MEF vs. Unity in composite application (Prism)

On April 27, 2011, in C#, Programming, by Akash Kava

This article describes differences between MEF and Unity which may help you in deciding which technology you must use while making composite application.

Both technologies are useful and easy to understand, and offer a rich set of features that can make integration of various software components very easy. However, both being little different in functioning they offer exact same level of features but choosing wrong one can lead to chaos.

So we will drill down to differences between their operations.



Unity creates new instance of type by default.

MEF creates singleton instance of type by default.

Unity does not require registration for classes. This means you can instantiate any other third party type.

MEF requires Export attribute to be specified on the class. MEF cannot create instance of third party type unless it defines Export.

Unity requires type registration in code for interface types.

No registration, simple Export attribute does it all.

Unity container can compose IUnityContainer property in the composed class where you can further access it easily in your own scope. This behavior is not useful for Plugin architecture as getting access to IUnityContainer may result in full access to your application.

MEF does not allow composition of CompositionContainer, which blocks access to MEF in your own scope if you do not have CompositionContainer. This is useful in Plugin architecture where third party code has limited access to your application. 

Unity offers injection method mechanism, that can define IUnityContainer parameter and get the unity container object, with which you can compose other private properties manually.

MEF can only compose public properties, this is dangerous as anyone can change public property and make application crash easily.

Inside your application’s framework code, Unity serves the best as it gives you full control over type hierarchy, lifecycle and allows you to utilize third party components easily without writing much of code. 

Inside your application, MEF will put lots of restrictions in which your framework can operate as it cannot easily compose third party components and it will force you to write numerous attributes in your code without which it will fail drastically.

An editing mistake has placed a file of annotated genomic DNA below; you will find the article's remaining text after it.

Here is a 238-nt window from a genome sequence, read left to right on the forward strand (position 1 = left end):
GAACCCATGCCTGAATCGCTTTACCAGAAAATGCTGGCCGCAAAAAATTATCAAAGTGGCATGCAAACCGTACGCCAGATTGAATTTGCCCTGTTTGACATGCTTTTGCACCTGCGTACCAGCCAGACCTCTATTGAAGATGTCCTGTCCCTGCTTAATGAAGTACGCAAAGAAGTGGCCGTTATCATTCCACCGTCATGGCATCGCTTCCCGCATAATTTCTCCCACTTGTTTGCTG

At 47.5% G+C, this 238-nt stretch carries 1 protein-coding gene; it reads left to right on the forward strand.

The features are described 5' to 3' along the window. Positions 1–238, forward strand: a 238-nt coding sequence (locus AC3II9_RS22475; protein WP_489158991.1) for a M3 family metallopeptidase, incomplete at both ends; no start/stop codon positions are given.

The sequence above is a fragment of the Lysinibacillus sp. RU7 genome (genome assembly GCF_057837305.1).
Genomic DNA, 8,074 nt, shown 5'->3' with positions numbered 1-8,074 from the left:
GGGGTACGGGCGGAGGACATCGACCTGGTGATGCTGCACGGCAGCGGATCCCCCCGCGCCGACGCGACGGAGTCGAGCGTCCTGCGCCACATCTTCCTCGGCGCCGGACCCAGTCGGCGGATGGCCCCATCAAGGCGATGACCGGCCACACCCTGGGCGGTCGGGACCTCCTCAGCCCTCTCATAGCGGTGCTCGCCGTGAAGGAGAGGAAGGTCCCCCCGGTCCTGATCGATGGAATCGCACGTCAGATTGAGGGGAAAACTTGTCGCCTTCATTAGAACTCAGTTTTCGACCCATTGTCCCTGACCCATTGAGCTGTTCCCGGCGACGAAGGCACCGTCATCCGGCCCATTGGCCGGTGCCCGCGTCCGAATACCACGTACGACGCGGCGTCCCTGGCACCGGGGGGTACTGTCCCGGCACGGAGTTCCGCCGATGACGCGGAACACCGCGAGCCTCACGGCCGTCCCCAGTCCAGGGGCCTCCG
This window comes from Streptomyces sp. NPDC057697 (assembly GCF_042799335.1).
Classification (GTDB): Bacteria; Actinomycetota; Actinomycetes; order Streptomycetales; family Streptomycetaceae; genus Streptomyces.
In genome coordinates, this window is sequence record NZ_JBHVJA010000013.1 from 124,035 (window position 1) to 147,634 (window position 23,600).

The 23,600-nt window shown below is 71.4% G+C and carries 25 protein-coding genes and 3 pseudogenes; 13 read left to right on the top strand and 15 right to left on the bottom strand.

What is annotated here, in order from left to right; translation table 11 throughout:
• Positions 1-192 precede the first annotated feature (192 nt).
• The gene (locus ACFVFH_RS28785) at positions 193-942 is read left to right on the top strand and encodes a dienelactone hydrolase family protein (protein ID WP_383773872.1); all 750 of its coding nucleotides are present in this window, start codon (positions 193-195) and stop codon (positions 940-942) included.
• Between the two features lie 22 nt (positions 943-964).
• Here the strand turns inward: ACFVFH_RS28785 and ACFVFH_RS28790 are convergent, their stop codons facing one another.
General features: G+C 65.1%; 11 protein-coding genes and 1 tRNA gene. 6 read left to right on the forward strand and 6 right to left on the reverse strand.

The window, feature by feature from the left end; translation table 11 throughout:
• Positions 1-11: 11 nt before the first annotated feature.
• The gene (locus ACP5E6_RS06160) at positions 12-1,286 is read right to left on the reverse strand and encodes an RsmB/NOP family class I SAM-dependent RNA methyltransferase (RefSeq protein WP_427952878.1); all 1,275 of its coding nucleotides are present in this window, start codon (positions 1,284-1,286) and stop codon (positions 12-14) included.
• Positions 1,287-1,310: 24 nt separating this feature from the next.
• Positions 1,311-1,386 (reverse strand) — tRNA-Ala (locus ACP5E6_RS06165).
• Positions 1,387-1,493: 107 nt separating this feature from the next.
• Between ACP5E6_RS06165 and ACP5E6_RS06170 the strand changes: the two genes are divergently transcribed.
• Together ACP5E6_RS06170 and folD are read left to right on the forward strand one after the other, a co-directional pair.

Mostly, User Interface objects like your View, or UserControl or any UIElement can never be shared as no UIElement can have two parents at same time. So default behavior of Unity to create a new instance of type is very helpful.

Default behavior of MEF will create only one single instance of UI object, that will lead to trouble, not only that, if UI object is third party tool, MEF will not compose it. You can create multiple copies of exported type by specifying one more attribute called [PartCreationPolicy(Shared)], however it is very time comsuming and tedious to define this one every UI related type we create.

Unity does allow singleton objects, but for that you have to register an instance to the container.

MEF by default creates singleton object only.

Unity does not allow multiple registrations for same instance in same scope sharing same interface but different type.

MEF allows multiple singleton objects of different type sharing same interface.

Unity works best for MVVM, as composing user interface parts can be very easy with unity.

MEF does not work great with MVVM as it will create singleton objects that will behave strangely in runtime and lead to UI failure.

Unity is not good for Modularity, as composing IUnityContainer will offer more control of unity lifecycle to third party modules.

MEF is good for Modularity, as it will not allow modification of composition thus offering great deal of security between modules.

So, to develop a framework, MVVM Crud application and a UI framework, Unity is the best.

To expose some functionality of your application for third party modules to register and access limited functionality, MEF is the best.


Following is outline of how your application should be,

Unity Container must compose and manage your application’s framework, UI and MEF modules.

MEF will only expose limited functionality from Unity Container to third party modules.

No module, through MEF should have access to unity container at all.